Expert Nation


Our histories of the First World War often focus on those who died. This project follows those who survived as they pursued their careers in the 1920s and 30s. It presents an alternate account of the importance of WWI to Australian nation-building, one founded not on the battlefield of Gallipoli, but in the expansion and professionalization of expertise.

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What's New

New additions to the University of Melbourne War Records

New additions to the University of Melbourne War Records

Dr James Waghorne one of the Chief Investigators on the Expert Nation project published an article for Remembrance Day, November 11 2017. Appearing in the University of Melbourne’s Pursuit publication the article reveals how research for this project has identified 156 additional names, which were absent from the original University of Melbourne’s War Memorial Book. One of the names added is Dr Mary De Garis, the second […]

ARC Research Highlight

ARC Research Highlight

To coincide with ANZAC Day 2017, the Australian Research Council has published the following piece on the ExpertNation project: Expert Nation: Universities, War and 1920s and 1930s Australia—24 April 2017 The First World War was a new kind of war, arguably the first ‘modern war’ in which science and knowledge were to play a critical role. In a conflict that was fought as much by experts as by expeditionary forces, Australian university graduates played an […]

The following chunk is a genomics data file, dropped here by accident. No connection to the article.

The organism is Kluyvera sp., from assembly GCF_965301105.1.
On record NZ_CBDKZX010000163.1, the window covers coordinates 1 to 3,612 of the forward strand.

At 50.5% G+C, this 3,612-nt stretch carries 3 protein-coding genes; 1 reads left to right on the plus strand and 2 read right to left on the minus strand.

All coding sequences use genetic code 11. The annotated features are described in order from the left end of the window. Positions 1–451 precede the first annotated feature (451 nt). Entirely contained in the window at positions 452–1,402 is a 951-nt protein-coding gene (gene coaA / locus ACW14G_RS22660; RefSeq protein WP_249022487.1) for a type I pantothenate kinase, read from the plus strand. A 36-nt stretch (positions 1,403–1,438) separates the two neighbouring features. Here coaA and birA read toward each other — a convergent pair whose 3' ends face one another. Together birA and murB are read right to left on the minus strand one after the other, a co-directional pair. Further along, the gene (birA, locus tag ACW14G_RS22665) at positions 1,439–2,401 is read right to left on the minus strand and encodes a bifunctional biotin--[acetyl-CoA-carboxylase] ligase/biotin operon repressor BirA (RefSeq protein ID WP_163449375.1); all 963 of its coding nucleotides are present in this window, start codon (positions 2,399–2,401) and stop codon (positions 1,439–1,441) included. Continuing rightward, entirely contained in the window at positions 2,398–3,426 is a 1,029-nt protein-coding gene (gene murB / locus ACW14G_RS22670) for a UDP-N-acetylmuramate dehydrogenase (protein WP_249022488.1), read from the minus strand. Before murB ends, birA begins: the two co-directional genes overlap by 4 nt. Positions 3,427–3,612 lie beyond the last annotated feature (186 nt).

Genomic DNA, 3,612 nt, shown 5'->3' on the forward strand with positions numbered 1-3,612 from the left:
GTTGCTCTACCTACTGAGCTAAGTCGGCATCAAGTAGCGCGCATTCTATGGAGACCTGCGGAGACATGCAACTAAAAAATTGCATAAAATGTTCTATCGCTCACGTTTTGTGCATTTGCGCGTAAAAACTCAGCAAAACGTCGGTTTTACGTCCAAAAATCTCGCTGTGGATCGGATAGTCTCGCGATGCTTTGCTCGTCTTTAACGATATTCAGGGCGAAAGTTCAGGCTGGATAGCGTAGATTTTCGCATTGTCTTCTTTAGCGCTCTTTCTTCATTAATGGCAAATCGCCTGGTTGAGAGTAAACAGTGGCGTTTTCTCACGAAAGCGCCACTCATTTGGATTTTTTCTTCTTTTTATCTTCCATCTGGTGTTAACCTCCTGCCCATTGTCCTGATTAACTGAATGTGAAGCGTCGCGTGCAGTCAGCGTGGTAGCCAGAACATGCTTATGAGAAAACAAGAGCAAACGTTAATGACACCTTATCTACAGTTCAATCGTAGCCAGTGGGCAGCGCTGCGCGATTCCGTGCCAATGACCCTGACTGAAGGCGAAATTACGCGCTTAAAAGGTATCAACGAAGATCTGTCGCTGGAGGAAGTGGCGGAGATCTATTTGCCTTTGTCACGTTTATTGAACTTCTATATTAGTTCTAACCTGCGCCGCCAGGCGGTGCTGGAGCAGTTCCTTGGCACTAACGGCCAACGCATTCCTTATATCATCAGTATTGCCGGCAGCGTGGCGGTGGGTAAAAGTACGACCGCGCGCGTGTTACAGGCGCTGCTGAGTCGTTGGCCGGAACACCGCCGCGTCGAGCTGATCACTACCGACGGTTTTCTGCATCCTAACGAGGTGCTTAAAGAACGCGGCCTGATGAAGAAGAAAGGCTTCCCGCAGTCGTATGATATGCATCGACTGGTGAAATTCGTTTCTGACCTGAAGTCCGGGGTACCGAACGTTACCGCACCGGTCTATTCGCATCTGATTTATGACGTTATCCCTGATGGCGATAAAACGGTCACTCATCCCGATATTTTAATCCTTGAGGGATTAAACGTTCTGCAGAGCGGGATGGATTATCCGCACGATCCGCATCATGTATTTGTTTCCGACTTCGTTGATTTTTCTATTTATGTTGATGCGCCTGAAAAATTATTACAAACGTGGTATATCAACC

Trixie Whitehead: Intelligence and the First World War

Trixie Whitehead: Intelligence and the First World War

British intelligence tends to conjure up thoughts of MI6, James Bond and of course the Cold War. It was WWI, however, that was the first international conflict that British intelligence agencies became an important part of the government’s overall war effort. This is of particular relevance to the Expert Nation project. While doing research on the graduates of the Women’s College within the University of […]


A successful symposium, World War One, Universities and the Professions, was held on 12 & 13 October 2017  at the University of Melbourne. Papers were presented for discussion and with some development will contribute towards a publication late in 2018.

1. The Arts: Design, Music and Writing

  • Julie Willis, Mobilising Architects
  • Jackie Dickenson, The First World War, Artists and ‘The Profession of the New Era'
  • Suzanne Robinson, The Music Profession Between the Wars
  • Kate Darian-Smith & David Carter, The Writing Professions

2. Teaching, Languages and the Law

  1. Julia Horne, The Teaching Profession
  2. Jennifer Baldwin, Languages
  3. John Waugh, The Legal Profession Between the Wars

 3. Medical Sciences

  1. James Waghorne, The First World War and the Medical Services
  2. Stephen Garton, Psychiatry and the Great War
  3. Tamson Pietsch, The Development of Dentistry
  4. Joan McMeeken, Physiotherapy: the emergence of a profession
  5. Melanie Oppenheimer, Voluntarism and the professionalization of nursing during the interwar period

4. Government, Accounting and Anthropology

1. Stuart Macintyre, Useful knowledge: the contribution of universities to government between the wars 2. Warwick Anderson, Knowing Natives: Situating Anthropology in Australia Between the Wars

5. Science and Technology

  1. Katrina Dean, Science and the First World War
  2. Carolyn Rasmussen, Engineering
  3. Kate Darian-Smith, Agricultural Science
  4. John Egerton & Hannah Forsyth, The Veterinary Profession
For more information please contact
IMAGE: 1916 Science graduates - University of Sydney Archives M253 papers of Vera Adelaide Irwin-Smith